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Neasden Karate club accused of discrimination agrees to give free trial to two autistic children

PUBLISHED: 11:09 08 January 2019 | UPDATED: 11:09 08 January 2019

Nikki Raza with her children Mya 8, and Isiah, 5  Picture: Jonathan Goldberg

Nikki Raza with her children Mya 8, and Isiah, 5 Picture: Jonathan Goldberg

Jonathan Goldberg

The owner of a Karate club in Neasden accused of not accepting two autistic children has been forced to train them or lose his licence.

Trainer Adam, who runs the Neasden Shotokan Karate Club (NSKC), which operates out of The Crest Academy in Crest Road, said he’s been “pushed into a corner” by the school’s letting agent.

He has agreed to allow the children to come in for a free trial to see if they can follow his instruction.

Mum-of-two Nikki Raza accused the club of discrimination in November when Adam allegedly told her his insurance wouldn’t let him teach her kids.

When she called the club in May to make enquiries for her daughter Mya, eight, and son Isiah, five, she was invited in for a taster session.

But when she finally called back five months later to make an appointment, she was told to look elsewhere. He said he wasn’t qualified to teach them, which he still maintains.

“We are open for everyone,” he told the Times. “They have pushed me in a corner. I don’t have a qualification to work with people with autism.

“I have invited them for a free trial. I’ve never seen the kids before I don’t know if they can follow instructions and cope with the class. Their mum is welcome to come and watch.”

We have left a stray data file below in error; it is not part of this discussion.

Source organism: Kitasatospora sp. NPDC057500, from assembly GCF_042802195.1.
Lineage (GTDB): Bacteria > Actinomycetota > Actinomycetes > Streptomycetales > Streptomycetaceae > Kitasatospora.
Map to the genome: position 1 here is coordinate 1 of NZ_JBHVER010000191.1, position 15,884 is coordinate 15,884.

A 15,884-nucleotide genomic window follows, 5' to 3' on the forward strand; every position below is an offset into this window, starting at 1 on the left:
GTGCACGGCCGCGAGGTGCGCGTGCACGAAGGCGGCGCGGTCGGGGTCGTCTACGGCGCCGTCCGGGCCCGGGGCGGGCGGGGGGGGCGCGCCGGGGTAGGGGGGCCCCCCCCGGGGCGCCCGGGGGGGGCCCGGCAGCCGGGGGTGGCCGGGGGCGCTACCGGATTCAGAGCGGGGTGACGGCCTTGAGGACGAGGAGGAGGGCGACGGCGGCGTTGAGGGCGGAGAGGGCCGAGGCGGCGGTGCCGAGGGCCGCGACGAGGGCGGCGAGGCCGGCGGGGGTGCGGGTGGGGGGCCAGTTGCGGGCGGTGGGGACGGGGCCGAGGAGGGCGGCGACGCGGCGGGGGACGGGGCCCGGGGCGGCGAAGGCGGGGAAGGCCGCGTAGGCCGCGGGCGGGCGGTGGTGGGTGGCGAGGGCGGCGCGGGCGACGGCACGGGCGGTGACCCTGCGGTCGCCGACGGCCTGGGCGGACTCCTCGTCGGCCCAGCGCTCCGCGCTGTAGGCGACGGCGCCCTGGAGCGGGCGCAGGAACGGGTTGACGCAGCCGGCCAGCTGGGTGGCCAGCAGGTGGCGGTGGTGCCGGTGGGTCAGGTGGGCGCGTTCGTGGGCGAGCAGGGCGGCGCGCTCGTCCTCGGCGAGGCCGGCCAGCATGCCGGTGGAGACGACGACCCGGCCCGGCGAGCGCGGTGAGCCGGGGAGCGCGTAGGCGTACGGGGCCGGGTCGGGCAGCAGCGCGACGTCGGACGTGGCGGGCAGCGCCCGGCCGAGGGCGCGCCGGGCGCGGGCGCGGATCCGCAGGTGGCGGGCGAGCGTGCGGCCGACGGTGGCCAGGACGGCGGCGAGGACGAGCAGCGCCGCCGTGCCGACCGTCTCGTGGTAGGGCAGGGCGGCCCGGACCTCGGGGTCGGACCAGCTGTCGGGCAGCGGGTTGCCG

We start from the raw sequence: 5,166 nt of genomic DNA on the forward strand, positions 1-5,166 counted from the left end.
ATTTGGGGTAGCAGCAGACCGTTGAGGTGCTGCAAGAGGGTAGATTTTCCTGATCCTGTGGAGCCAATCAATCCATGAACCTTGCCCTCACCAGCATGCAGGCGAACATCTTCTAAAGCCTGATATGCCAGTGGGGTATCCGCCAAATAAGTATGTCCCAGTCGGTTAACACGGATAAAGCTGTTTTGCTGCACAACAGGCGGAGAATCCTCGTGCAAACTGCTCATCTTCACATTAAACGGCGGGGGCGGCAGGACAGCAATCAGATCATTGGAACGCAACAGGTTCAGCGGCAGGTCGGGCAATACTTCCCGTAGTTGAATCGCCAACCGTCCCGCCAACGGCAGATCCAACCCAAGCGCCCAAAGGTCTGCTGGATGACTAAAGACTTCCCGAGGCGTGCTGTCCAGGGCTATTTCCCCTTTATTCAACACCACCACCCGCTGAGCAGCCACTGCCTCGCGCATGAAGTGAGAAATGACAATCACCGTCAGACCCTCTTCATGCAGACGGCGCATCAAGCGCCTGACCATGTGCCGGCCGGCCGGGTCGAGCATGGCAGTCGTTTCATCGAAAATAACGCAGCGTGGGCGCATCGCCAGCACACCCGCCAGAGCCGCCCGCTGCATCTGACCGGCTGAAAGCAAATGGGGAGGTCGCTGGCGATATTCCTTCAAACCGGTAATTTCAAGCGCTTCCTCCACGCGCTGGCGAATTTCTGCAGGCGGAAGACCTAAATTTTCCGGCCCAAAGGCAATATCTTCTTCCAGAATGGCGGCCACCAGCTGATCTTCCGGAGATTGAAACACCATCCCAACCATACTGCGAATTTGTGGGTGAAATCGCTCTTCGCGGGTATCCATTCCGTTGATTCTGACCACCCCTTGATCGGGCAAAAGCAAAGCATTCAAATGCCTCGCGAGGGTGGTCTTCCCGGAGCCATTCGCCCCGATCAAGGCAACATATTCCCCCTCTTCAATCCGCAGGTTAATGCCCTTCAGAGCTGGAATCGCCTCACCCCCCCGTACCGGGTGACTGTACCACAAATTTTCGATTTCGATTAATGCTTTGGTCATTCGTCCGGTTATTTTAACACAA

His club has 30 pupils all split into different classes and levels, he added, according to ability.

He added: “I work by myself so I don’t have assistance in my classes.

“She tried to threaten me. It’s quite easy to destroy someone.

“This situation was quite new for me. I just work for myself and I don’t have support – that’s the thing.

“The school gave me an ultimatum: take them or go. It’s not fair. Where do I take the kids if they cancel the class? People have paid for classes.”

Nikki, said: “It was a last resort to go to a newspaper but I did it to bring about change and it worked well. I felt my children were indeed discriminated against because of their disability.

“I will have a trial session in the new year. I hope Adam has learnt from this experience.”

School Letting Solutions has been approached for comment.

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